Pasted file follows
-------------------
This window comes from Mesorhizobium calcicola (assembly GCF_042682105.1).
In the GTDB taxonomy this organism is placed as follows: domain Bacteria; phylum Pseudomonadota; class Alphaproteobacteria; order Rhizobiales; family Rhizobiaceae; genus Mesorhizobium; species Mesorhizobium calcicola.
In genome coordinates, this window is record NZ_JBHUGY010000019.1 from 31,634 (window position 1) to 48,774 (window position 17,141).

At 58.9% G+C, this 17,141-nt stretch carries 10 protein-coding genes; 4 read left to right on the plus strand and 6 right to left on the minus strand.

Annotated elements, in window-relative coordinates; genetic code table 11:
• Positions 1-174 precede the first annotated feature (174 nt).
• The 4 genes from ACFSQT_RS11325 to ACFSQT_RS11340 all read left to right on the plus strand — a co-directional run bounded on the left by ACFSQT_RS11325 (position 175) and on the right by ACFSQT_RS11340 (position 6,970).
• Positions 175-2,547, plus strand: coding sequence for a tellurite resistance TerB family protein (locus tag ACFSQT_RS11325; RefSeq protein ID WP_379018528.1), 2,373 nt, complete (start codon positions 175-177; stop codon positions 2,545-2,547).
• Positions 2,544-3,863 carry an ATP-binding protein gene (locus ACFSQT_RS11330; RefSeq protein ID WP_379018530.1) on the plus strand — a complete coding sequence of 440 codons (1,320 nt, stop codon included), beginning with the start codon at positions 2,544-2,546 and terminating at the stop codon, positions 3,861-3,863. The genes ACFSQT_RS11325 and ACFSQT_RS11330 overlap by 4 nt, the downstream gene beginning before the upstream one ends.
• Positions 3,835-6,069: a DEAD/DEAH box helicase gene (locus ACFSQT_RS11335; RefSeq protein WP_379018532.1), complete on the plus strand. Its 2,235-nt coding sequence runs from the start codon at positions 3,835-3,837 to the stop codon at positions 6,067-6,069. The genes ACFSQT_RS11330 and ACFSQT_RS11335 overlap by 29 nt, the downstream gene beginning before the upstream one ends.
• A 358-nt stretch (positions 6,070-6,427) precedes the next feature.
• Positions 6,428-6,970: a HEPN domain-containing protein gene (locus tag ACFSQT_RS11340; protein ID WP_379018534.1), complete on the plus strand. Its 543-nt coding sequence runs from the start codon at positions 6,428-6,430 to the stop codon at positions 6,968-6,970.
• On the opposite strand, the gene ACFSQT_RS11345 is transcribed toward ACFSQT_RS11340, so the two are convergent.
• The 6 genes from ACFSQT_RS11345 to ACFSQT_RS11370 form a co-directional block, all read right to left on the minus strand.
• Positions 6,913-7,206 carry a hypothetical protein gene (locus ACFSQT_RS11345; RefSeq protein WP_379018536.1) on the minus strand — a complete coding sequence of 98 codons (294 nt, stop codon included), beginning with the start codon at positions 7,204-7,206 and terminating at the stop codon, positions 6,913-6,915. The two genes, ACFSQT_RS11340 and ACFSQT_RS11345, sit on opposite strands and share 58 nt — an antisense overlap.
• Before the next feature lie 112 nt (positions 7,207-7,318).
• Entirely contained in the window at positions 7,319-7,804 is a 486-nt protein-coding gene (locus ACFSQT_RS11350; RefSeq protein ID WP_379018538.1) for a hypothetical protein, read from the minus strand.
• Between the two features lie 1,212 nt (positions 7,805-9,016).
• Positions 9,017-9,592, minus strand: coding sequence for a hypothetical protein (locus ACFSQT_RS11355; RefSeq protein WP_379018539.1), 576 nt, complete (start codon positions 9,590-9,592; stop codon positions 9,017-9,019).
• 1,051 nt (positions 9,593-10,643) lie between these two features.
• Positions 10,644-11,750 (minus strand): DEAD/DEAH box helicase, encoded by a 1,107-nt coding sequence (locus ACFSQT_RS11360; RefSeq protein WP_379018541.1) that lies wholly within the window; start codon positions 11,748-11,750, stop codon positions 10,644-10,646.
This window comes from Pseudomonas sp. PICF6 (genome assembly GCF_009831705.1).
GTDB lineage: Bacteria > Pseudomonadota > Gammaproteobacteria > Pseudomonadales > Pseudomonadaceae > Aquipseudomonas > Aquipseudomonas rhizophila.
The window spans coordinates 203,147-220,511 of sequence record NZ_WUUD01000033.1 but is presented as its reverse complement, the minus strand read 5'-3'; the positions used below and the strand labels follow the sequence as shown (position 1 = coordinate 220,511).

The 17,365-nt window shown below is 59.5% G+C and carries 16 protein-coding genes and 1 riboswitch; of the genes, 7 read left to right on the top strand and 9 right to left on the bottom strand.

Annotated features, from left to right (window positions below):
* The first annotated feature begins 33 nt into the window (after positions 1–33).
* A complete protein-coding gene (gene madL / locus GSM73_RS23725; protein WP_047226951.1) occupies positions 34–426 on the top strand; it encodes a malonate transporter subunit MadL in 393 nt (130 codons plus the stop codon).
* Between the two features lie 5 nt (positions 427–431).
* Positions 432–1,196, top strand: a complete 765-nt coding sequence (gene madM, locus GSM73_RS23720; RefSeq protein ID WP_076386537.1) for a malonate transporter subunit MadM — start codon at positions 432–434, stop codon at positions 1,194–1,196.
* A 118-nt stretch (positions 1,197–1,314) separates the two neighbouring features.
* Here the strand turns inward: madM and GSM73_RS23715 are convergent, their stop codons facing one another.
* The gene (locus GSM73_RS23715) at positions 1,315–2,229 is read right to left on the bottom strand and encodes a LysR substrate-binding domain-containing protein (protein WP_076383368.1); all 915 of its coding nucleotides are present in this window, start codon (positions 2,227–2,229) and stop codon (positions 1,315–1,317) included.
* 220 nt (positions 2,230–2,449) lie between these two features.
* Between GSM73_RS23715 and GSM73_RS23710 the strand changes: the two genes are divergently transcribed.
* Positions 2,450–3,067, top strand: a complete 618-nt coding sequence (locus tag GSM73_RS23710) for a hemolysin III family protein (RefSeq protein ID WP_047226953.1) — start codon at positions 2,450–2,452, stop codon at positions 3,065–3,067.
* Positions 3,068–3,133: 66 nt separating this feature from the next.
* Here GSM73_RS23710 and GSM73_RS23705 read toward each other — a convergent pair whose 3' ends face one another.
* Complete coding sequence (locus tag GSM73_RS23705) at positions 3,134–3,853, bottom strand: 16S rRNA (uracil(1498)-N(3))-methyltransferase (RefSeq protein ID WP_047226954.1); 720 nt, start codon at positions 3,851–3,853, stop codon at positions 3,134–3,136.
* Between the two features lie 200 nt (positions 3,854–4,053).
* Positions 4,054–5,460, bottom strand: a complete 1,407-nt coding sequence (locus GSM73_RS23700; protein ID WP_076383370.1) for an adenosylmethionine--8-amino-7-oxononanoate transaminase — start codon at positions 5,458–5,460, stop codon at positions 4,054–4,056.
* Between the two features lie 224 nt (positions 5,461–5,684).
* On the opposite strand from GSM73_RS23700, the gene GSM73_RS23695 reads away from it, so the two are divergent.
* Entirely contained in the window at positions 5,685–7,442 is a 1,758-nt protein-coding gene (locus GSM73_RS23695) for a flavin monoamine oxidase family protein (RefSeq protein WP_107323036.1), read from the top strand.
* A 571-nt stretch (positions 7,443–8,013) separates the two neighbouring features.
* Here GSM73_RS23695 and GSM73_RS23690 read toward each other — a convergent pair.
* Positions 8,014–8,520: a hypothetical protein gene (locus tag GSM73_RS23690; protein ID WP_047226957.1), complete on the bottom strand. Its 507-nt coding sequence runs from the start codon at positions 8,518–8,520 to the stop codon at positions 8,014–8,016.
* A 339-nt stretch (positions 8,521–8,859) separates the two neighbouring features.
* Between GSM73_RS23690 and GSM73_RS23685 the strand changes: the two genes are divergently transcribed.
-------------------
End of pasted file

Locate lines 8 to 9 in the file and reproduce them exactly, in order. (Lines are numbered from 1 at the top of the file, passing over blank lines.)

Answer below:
• Positions 175-2,547, plus strand: coding sequence for a tellurite resistance TerB family protein (locus tag ACFSQT_RS11325; RefSeq protein ID WP_379018528.1), 2,373 nt, complete (start codon positions 175-177; stop codon positions 2,545-2,547).
• Positions 2,544-3,863 carry an ATP-binding protein gene (locus ACFSQT_RS11330; RefSeq protein ID WP_379018530.1) on the plus strand — a complete coding sequence of 440 codons (1,320 nt, stop codon included), beginning with the start codon at positions 2,544-2,546 and terminating at the stop codon, positions 3,861-3,863. The genes ACFSQT_RS11325 and ACFSQT_RS11330 overlap by 4 nt, the downstream gene beginning before the upstream one ends.